The lockdowns experienced by most of the world’s population have shown that offices and workspaces can be different to what we have come to expect.  New technologies have allowed people to work from anywhere for many years, but the pandemic has brought about a profound change in the way that we interact professionally.  We all know about the new type of nomad who decides when and how they work – in nature, in warmer climates, at home, or in cafés – always with the same objective: working to live the way that they want.

 

Running from the big city

Big cities like New York, Paris, and London have not been very attractive to workers for a few decades now.  They were already losing their appeal for both companies and workers due to the extremely high cost of renting or buying offices and places to live.  Transport is another problem, with long train, bus, or car commutes needed to get to work.  Therefore, many companies had already relocated to other, more affordable areas.  Start-up Stripe is just one example, with more than 99% of their employees working outside of big cities in 2019.

 

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The biggest increase in remote working in history

The coronavirus pandemic hit in 2020, and after a few months into lockdown and working from home, data began to reveal that workers were happy with the new arrangements.  According to one study, they were more comfortable completing their tasks remotely, provided that they had a specific place in which to do so.  Another study in the US found that 83% of business owners and 71% of employees felt the experience was a success.  In a third report, up to 75% of workers stated that they maintained their productivity levels at home.

Most people that were surveyed also said that they were happy with the social interaction they were having with their colleagues.  These figures clearly show that it is possible to work outside the office without sacrificing productivity or worker satisfaction.

 

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Digital nomads: a growing trend

Many were surprised by productivity levels while remote working, but others already knew what it was like and had been taking full advantage of the situation.  These are the digital nomads: people that work from any place in the world that they choose, turning it into a way of life.

One study of digital nomads undertaken in 2020 prior to the pandemic found that 98% of participants intended to continue with their lifestyle, and 97% would recommend it to others, showing the satisfaction that can result from deciding to work autonomously.

Fifty-seven percent of the participants were full-time digital nomads and 80% worked from home, with the second most popular place to work being cafés.  Flexibility in terms of where they work and being able to organise their own workday are what these nomads value most, while loneliness and a lack of interaction with colleagues were the biggest issues.

 

Where do digital nomads work?

This list of exotic places was written by long-term as well as new digital nomads.  It’s is extensive and features places like Aruba or Barbados, which are just a dream for many, as visa requirements and taxes pose a problem.  But other places, like Portugal or the Canary Islands, are more realistic options that, with their sunny weather, low cost of living, and incentives, allow people to work and be on holiday at the same time.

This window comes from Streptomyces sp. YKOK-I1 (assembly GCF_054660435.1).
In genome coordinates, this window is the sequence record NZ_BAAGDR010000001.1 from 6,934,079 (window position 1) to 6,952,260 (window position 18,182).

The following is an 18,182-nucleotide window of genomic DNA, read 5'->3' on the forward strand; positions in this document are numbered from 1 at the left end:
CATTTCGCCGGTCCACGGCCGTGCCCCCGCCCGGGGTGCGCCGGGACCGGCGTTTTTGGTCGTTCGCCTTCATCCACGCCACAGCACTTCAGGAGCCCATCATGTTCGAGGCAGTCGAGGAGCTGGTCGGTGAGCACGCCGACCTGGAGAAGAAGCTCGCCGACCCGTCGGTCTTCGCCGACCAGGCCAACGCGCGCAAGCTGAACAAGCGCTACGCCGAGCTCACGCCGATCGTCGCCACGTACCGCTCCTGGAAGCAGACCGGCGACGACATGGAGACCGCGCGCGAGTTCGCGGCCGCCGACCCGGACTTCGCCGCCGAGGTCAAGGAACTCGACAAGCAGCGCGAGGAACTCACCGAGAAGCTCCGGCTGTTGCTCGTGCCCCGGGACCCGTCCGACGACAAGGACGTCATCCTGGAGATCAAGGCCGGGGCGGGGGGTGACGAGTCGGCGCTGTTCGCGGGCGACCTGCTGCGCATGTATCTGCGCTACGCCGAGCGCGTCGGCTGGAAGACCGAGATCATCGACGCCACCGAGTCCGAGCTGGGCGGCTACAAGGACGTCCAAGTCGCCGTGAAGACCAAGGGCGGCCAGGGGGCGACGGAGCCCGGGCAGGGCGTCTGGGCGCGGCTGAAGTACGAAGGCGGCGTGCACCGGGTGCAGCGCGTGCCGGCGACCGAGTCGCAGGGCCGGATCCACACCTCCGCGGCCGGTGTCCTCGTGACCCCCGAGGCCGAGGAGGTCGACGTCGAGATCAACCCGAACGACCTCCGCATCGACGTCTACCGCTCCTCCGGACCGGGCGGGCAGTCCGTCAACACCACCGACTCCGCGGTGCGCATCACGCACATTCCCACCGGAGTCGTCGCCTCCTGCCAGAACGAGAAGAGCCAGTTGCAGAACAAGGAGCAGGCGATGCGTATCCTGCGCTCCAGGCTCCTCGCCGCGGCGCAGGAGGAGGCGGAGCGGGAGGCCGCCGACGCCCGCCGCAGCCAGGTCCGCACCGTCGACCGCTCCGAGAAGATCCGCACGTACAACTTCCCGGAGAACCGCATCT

There’s another option, although it’s not for everyone: working amongst nature.  Moving to a rural area can help people make a lifestyle change while also solving the problem of population decline that is happening in many places all over Spain. You don’t have to look very hard to find some options, thanks to Vente a vivir a un pueblo (“Come and live in a village”), a platform that helps answer some frequently asked questions about rural locations: the type of internet connection that’s available, public transport options, the average cost of living, or where the closest medical centre or school is.  This initiative offers 43 places where you can work with the sound of birds chirping in the background while also making sure you have what you need to live and do your job.

 

Workplaces and what we have learned from the pandemic

 Waking up and seeing a forest or a beach outside your window is appealing, but choosing this lifestyle can also benefit others, including sustainability-wise.  Moving to other areas and the decentralisation of cities can help improve local economies.  Globally, it can help reduce our carbon footprint.

According to a Japanese experiment, companies see energy savings of up to 23% when their employees work from home.  In America, workers can save up to $6,500 a year in petrol or public transport costs by remote working.  During lockdown, there was a 50% reduction in pollution in Madrid and Barcelona.

Dubai, Madeira, or a rural Spanish town like A Estrada in Galicia.  All are viable and attractive destinations for many workers that have discovered the upside of working outside of the office.  They might also have noticed what their home or city is lacking.   Being a working nomad is becoming more and more popular all over the world, or it will be once we can cross borders again.